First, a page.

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Talk-17: Environmentally Adaptive Acoustic Sensing, Communication and Navigation by Distributed Undersea Networks

Henrik Schmidt, MIT

The explosive improvement in the capabilities of both hardware and software for unmanned underwater vehicles (UUV) is rapidly transforming the concept of operations for ocean science, exploration, surveillance and warfare. Thus, autonomous underwater vehicles, including autonomous gliders and propelled vehicles, are now standard tools on research vessels, cabled observatories and naval assets for environmental assessment on both local, regional and global scales. As was the case for manned undersea platforms, underwater acoustics is critical to the operation of such systems, providing the only means for communicating information to, from and between undersea platform beyond a few tens of meters, and as such forms the basis for command and control, navigation, and remote sensing in the ocean. This in turn makes the operation of such systems highly sensitive to the acoustic environment with its convergence zones and extensive shadow regions, making it critical to robust operations to augment the network and platform control with an artificial intelligence framework which, using environmental acoustic modeling allows the network to autonomously adapt its configuration for optimal sensing, communication and navigation. Using the MOOS-IvP autonomy architecture, such a model-based environmental adaptation framework has been developed and demonstrated in simulation and in field deployments [Work supported by ONR, DARPA and Battelle].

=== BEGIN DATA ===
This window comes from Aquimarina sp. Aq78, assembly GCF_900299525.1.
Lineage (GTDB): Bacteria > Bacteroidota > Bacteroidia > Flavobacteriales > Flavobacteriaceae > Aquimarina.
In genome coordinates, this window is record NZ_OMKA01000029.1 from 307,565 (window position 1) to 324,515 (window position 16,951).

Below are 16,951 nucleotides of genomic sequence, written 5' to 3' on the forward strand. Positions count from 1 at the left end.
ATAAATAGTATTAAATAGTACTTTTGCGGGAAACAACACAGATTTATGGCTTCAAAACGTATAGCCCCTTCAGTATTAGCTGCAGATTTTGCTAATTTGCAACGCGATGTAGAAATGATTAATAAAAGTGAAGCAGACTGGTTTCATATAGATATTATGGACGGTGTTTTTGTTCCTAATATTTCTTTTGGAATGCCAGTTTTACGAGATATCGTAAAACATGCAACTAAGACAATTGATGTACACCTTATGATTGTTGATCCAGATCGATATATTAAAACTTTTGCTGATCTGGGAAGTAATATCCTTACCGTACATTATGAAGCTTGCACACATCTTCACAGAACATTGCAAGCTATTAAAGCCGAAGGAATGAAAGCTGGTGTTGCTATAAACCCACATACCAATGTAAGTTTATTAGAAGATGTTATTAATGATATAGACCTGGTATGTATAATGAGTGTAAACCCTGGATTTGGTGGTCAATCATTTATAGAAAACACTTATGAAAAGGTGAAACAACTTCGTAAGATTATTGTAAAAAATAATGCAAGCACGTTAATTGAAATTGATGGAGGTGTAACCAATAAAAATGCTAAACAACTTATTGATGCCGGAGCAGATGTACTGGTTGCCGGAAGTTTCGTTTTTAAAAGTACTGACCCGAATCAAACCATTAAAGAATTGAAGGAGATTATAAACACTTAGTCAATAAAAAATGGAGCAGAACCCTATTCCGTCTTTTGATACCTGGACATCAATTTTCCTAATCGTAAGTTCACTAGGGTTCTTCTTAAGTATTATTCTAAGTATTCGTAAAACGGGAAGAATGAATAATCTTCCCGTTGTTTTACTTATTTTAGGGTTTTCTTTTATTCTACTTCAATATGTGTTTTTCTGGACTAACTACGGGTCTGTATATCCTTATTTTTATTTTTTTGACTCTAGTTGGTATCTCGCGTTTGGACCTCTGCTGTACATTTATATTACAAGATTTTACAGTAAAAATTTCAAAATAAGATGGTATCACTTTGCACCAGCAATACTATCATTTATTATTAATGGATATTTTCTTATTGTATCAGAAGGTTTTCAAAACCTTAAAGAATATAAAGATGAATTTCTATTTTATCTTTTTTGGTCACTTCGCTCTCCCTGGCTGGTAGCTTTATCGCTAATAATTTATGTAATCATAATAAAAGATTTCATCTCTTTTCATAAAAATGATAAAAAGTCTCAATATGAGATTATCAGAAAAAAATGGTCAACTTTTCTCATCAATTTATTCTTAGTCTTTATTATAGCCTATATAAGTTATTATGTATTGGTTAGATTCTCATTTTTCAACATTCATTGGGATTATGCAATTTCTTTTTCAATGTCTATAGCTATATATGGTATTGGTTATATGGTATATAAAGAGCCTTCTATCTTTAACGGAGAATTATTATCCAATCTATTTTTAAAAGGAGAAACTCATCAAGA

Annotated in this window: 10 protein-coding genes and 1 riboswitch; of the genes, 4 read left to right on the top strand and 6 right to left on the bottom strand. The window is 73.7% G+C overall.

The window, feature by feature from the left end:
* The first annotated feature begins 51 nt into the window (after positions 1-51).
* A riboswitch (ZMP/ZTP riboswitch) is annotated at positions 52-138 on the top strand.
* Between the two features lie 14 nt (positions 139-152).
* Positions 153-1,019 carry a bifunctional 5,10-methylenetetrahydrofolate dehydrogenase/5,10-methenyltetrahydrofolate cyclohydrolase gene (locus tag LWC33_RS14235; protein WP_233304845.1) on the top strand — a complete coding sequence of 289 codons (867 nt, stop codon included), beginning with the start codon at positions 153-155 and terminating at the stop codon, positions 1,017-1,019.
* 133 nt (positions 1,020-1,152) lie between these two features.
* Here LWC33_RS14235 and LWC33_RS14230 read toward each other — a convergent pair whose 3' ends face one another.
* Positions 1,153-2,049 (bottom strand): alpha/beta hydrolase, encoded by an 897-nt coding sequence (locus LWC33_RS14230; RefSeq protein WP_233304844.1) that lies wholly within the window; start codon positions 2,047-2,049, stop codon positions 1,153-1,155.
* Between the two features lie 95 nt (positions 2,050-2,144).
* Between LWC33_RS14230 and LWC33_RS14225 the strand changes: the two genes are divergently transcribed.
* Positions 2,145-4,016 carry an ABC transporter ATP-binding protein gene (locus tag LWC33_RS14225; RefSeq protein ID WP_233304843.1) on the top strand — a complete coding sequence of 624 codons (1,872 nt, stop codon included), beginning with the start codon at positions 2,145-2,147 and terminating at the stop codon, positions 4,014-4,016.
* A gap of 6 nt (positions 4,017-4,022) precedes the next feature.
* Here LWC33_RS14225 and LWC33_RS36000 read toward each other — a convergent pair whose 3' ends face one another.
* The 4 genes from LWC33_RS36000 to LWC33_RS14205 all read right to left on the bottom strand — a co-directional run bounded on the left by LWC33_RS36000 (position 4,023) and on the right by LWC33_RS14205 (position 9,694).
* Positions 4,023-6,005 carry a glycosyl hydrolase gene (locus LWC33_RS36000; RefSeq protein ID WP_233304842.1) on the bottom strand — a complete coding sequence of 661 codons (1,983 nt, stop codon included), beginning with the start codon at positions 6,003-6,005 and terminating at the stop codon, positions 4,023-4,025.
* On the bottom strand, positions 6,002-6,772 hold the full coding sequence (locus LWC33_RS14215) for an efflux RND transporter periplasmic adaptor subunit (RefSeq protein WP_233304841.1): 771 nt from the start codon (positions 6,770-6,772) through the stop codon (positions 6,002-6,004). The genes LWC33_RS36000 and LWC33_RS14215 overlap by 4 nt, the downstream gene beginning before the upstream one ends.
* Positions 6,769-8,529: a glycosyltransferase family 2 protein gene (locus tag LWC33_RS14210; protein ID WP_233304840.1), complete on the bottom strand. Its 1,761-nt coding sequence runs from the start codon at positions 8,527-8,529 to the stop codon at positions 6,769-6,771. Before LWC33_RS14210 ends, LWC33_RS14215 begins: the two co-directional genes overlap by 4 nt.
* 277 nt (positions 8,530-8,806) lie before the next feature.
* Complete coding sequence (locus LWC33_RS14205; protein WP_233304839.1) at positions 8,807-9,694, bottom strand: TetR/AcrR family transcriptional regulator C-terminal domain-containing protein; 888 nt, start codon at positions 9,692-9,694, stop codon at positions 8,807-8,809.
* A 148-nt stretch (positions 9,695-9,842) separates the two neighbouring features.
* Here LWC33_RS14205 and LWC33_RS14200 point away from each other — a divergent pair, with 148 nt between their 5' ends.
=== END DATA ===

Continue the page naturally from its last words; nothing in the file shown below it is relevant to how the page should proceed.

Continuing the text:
• AUVs
  • Ocean Acoustics